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Sub-floors are the first piece to a great floor. Ensuring the sub-floors are up to standards is an important part of the inspection process. And, there are several different types of sub-floors that are in use today. Know more about your home’s sub-floors.


Plywood - Plywood sub-flooring is the most popular product used today. The material is often installed with a construction adhesive on the floor joists and is nailed or screwed. Quite often, the nailing is inadequate, resulting in squeaking floors. Almost all plywood sub-flooring in residential construction is 3/4 inch thick. When ceramic tile is planned, an additional 1/2 inch of plywood should be installed over the 3/4-inch plywood. One concern is the additional 1/2 inch of height it adds to the floor. There should also be consideration given to strengthening the floor (i.e. installing the joists with closer centers, or deeper joists).

Hardboard - Hardboard is the term used for pressed board, such as Masonite. It is typically used as underlayerment to receive vinyl sheet goods and resilient tile. It is not as stable as plywood. The nailing pattern for hardboard underlayerments should be 6 inches or less.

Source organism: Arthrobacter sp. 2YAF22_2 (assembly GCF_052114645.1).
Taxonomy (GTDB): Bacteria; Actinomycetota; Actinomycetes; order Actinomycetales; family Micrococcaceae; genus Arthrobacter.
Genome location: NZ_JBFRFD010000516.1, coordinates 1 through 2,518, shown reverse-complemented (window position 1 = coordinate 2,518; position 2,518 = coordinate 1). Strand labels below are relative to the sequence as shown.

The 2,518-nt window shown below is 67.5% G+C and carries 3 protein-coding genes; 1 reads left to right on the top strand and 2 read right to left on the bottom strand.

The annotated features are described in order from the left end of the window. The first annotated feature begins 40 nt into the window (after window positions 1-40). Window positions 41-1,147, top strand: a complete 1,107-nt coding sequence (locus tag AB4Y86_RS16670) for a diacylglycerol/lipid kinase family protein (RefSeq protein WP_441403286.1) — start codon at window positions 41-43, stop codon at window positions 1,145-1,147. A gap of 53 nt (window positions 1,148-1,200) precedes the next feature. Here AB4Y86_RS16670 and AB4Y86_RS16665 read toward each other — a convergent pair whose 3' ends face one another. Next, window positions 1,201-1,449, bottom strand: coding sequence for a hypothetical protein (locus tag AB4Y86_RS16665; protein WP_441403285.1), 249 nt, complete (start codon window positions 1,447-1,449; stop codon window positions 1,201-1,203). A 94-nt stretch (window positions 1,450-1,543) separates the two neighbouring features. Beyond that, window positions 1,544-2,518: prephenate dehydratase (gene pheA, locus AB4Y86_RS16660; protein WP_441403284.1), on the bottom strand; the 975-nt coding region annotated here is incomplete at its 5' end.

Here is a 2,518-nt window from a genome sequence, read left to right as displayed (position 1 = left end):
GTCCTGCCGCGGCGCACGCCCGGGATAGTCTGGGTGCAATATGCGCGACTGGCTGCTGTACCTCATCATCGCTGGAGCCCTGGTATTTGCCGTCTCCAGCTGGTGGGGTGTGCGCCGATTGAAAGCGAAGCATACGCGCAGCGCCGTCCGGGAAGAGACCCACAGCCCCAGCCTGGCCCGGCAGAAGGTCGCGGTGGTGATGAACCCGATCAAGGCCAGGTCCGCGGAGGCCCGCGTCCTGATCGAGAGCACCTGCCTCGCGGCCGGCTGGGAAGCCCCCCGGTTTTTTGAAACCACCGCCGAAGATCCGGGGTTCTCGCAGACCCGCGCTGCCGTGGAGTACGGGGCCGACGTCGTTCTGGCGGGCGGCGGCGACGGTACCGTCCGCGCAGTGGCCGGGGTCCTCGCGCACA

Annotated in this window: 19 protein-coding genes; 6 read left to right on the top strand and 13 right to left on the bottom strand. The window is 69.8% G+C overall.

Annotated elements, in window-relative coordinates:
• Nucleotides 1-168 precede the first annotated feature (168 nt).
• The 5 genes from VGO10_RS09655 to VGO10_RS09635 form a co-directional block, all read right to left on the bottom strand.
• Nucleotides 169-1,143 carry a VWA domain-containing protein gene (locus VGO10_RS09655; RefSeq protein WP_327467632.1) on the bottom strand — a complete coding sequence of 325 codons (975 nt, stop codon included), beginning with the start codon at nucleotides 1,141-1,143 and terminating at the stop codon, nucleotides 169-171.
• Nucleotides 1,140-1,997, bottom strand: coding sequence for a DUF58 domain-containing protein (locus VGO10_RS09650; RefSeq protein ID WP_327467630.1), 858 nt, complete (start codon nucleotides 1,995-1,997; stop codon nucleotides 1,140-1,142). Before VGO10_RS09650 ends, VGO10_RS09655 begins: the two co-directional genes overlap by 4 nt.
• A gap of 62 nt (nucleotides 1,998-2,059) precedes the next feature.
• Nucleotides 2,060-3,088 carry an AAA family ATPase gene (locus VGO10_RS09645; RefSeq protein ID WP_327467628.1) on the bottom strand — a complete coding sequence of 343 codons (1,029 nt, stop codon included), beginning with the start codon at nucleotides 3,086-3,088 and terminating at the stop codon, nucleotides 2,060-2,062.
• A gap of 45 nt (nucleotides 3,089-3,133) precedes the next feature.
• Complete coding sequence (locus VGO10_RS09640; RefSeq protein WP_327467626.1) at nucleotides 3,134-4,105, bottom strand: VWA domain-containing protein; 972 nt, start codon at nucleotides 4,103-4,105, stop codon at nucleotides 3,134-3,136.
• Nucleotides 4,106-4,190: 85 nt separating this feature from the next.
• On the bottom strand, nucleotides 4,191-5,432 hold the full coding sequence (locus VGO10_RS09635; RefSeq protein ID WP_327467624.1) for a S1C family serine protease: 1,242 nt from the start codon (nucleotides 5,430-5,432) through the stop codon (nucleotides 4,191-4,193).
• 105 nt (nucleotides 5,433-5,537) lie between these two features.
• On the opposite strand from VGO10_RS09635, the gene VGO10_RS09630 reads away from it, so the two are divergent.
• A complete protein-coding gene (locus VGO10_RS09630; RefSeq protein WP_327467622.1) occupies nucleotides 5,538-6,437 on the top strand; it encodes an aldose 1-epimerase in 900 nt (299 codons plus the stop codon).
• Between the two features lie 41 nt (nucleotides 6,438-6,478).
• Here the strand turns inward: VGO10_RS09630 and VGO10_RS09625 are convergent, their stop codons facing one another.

Oriented Strand Board (OSB) - OSB is a structural grade wood product that generally has the same uses as plywood for a little less money. It looks like wood chips and thin pieces of wood that are glued and pressed together. It comes in interior and exterior grades. The most common sheet sizes are 4 x 8 x 1/2 inch or 3/4 inch thick.

Flake-board – Flake-board is sawdust mixed with glue resins and formed into 4 x 8 sheets. In the presence of water, this material will delaminate, which limits its usage. These boards are very dense and are heavier than plywood or OSB, which also limits its usage.

3/4-inch T&G pine - T&G boards are used as sub-flooring, roof and wall sheathing. It is found in homes built in the 1920s, 30s and 40s, and very often with 3/4-inch hardwood flooring nailed over top. Plywood replaced 3/4-inch T&G as sheathing and sub-flooring.

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